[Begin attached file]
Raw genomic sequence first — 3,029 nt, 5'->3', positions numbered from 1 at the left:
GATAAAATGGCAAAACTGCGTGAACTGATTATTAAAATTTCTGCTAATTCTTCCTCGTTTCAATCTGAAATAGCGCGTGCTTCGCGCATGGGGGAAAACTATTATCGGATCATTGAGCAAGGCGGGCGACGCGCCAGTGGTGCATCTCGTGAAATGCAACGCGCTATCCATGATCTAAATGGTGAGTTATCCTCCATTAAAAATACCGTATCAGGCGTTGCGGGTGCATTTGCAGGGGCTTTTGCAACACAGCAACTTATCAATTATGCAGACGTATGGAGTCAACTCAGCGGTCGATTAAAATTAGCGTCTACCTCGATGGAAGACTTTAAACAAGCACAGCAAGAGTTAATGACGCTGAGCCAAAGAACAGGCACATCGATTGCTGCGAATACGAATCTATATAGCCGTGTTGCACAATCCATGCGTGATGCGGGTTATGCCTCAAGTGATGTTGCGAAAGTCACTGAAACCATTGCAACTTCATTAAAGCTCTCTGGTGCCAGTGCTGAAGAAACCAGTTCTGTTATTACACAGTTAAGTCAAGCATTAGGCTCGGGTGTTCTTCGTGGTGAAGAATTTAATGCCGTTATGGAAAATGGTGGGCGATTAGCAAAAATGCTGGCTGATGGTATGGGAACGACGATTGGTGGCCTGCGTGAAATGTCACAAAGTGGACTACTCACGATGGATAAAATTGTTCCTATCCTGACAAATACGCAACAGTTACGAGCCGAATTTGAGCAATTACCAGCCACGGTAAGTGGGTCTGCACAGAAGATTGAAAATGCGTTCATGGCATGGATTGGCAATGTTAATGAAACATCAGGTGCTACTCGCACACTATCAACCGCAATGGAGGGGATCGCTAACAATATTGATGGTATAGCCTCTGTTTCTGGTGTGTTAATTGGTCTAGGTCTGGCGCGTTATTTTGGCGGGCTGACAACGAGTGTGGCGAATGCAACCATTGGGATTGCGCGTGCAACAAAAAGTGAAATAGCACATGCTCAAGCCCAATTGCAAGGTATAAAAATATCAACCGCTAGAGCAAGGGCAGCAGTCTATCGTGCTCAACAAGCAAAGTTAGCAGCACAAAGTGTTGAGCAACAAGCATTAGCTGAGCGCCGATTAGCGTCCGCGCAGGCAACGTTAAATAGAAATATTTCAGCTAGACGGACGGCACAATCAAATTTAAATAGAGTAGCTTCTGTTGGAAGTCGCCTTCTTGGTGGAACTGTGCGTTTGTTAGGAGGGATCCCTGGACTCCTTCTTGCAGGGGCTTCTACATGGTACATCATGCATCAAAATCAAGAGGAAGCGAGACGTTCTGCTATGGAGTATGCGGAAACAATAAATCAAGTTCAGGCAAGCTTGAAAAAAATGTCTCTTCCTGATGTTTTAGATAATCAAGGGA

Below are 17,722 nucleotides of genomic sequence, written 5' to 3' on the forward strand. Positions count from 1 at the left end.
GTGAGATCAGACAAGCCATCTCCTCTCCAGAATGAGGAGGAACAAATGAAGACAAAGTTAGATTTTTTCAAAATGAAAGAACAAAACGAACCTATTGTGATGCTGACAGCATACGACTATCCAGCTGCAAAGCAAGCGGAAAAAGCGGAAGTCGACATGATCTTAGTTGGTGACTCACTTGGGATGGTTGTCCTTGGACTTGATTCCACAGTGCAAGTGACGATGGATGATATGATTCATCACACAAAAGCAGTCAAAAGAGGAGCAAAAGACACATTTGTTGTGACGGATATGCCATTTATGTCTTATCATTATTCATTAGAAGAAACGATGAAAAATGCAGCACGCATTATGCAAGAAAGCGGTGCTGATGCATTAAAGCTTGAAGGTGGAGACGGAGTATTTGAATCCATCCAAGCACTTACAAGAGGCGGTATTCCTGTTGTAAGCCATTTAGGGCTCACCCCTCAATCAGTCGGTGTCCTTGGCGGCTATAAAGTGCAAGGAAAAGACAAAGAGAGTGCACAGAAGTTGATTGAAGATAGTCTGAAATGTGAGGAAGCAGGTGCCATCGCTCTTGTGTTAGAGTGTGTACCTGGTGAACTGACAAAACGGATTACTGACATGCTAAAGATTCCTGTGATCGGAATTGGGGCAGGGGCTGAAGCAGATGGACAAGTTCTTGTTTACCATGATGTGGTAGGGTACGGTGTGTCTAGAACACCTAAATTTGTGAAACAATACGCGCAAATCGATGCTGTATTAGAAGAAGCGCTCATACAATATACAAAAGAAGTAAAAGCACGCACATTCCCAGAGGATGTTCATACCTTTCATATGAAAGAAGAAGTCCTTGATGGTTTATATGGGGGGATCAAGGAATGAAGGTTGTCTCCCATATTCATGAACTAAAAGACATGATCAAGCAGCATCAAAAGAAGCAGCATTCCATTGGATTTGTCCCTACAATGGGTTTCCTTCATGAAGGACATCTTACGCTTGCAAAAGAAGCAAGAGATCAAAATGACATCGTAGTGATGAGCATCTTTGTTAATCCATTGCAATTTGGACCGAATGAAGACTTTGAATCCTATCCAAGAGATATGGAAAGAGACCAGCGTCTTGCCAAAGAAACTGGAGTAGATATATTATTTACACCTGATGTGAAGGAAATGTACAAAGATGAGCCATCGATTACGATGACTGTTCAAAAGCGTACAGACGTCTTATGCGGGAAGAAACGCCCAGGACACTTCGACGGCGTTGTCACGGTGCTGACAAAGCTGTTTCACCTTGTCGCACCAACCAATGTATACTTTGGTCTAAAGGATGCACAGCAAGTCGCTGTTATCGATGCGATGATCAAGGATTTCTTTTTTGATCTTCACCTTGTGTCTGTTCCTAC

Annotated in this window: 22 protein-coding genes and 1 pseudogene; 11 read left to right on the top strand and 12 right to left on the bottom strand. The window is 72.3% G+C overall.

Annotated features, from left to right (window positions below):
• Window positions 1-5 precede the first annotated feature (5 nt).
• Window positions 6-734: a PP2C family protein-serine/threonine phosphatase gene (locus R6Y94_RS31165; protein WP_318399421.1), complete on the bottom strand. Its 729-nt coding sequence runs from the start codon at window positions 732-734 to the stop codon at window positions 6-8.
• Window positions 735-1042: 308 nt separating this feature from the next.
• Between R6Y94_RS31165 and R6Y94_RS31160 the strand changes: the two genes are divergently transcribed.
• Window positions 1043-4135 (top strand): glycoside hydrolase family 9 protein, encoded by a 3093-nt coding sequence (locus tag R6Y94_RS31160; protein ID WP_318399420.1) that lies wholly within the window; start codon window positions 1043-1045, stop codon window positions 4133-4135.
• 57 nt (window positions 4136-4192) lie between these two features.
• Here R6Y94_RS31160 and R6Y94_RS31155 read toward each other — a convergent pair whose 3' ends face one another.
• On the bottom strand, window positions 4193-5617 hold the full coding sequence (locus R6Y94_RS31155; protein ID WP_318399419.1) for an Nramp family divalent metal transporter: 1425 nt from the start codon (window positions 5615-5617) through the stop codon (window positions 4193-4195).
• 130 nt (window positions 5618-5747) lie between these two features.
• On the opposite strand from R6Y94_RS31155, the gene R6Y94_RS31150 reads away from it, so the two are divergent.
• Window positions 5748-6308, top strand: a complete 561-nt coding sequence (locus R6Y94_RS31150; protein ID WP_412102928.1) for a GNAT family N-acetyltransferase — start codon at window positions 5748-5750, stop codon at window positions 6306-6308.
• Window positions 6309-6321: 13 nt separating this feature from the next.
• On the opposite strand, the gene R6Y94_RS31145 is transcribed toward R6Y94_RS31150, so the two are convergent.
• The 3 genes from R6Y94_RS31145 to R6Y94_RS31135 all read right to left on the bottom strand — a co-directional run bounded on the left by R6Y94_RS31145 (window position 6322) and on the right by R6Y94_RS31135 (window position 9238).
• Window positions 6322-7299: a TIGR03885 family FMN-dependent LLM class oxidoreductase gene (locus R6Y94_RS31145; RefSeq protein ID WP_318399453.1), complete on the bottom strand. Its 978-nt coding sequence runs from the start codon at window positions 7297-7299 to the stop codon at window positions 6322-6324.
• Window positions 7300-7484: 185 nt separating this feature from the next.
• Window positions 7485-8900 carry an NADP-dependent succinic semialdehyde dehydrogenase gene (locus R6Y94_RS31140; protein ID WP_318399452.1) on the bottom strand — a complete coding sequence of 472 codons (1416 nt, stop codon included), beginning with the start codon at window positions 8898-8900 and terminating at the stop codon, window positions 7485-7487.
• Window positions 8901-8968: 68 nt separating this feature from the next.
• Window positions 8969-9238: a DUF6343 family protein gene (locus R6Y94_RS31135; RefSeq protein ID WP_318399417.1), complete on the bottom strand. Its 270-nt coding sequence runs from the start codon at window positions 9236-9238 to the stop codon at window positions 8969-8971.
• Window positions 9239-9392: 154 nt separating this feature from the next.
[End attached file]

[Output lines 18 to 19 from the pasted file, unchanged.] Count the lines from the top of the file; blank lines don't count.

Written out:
• Window positions 6309-6321: 13 nt separating this feature from the next.
• On the opposite strand, the gene R6Y94_RS31145 is transcribed toward R6Y94_RS31150, so the two are convergent.